I knew I had to get a DI, but wasn’t sure about which one to get, as there are many to choose from. But a quick call to Jordan at Gelb Music got me on track right away. I’ve been buying gear from him for years, and he knows my rig. So when I explained what I wanted to do, he had an immediate recommendation: The Radial Engineering ProDI.

Jordan told me, “I just recorded some acoustic tracks directly into a board, and used the ProDI. I was blown away by the tone. It totally made my guitar come to life – even plugged in! And at $99, it’s totally worth it.”

That was enough of an endorsement for me. Yeah, you could say it’s just another sales guy trying to make a sale, but I’ve been dealing with Jordan for awhile, and not only is he knowledgeable, everything he recommends, he plays. That’s Gelb’s shtick. They have an unsaid policy that their sales guys can’t make recommendations on anything they haven’t played, so you can be assured that their recommendations are reliable. I’ve been buying gear from them for years, so I’ve experienced that first-hand, AND benefited from that policy!

How It Sounds

I put together a couple of quick audio clips to demonstrate the difference between going direct into my DAW vs going through the ProDI.

Guitar straight into the DAW

Guitar into the ProID then into the DAW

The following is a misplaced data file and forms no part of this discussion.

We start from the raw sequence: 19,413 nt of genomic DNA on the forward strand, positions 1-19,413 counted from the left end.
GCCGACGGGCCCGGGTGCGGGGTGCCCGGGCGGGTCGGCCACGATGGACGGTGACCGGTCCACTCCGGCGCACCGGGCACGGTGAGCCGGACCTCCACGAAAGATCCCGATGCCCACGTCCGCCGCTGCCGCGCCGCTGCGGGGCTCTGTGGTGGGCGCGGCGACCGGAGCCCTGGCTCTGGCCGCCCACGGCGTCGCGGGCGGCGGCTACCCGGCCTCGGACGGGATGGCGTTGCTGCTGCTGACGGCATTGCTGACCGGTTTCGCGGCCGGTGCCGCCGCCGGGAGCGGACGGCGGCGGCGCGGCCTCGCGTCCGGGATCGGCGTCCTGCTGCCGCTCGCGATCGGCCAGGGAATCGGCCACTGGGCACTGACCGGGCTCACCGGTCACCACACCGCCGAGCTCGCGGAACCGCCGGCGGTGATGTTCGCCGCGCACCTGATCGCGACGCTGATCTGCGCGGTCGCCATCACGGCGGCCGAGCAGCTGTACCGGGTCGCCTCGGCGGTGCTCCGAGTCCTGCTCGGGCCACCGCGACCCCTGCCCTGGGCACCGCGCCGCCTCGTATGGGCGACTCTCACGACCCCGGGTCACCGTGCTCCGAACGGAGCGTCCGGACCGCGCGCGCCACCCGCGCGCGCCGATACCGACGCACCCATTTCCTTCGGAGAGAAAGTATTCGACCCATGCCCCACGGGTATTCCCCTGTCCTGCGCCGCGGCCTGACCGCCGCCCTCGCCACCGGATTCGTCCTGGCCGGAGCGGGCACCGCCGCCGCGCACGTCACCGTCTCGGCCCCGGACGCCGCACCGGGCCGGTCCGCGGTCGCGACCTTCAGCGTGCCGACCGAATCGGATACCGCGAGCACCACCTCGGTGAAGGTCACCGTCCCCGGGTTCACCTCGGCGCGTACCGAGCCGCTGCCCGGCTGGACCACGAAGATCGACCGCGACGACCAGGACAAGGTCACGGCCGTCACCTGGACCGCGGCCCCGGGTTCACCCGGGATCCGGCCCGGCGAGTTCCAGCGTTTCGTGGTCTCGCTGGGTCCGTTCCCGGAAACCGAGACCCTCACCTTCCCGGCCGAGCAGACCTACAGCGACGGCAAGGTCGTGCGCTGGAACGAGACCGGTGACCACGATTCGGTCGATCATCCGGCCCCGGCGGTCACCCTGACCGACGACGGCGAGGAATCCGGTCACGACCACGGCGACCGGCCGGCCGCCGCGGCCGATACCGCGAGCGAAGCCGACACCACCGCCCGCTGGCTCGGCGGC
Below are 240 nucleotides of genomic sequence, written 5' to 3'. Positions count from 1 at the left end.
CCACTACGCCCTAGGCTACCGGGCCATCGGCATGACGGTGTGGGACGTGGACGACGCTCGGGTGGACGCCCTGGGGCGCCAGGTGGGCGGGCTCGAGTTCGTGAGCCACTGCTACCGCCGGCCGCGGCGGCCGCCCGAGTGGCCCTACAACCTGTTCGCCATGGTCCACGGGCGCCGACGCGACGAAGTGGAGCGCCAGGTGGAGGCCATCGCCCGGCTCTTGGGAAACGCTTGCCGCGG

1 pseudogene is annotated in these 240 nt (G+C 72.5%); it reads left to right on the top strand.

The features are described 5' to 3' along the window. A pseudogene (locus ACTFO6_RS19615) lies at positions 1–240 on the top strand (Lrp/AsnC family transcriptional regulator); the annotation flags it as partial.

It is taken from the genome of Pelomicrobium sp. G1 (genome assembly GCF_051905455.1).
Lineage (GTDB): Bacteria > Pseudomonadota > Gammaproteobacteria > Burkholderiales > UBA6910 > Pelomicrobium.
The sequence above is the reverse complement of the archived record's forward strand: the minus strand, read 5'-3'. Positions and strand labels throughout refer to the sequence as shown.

One of the reasons I chose the Stratacoustic was because of the fantastic Fishman pre-amp and dual pickup system it uses. Plugged in, it sounds incredible. But even plugged in, there’s a detectable (at least to my ears) muffling of the tone, whereas with the ProDI, the guitar sounds richer.

I realize that with these recordings the differences are subtle at best. However, the difference was far greater plugged into the board at the restaurant I played at on Friday. I did an A/B test during sound check, and I couldn’t believe the difference in clarity between going direct into the board, and going through the ProDI first.

Overall Impressions

This is yet another piece of gear that I cannot live without for going direct. It’s a simple box for sure, but at $99, what it brings to the table is so much! For more information, check out the Radial Engineering ProDI page!

Read Full Post »

Could this be the last tuner pedal you’ll ever need?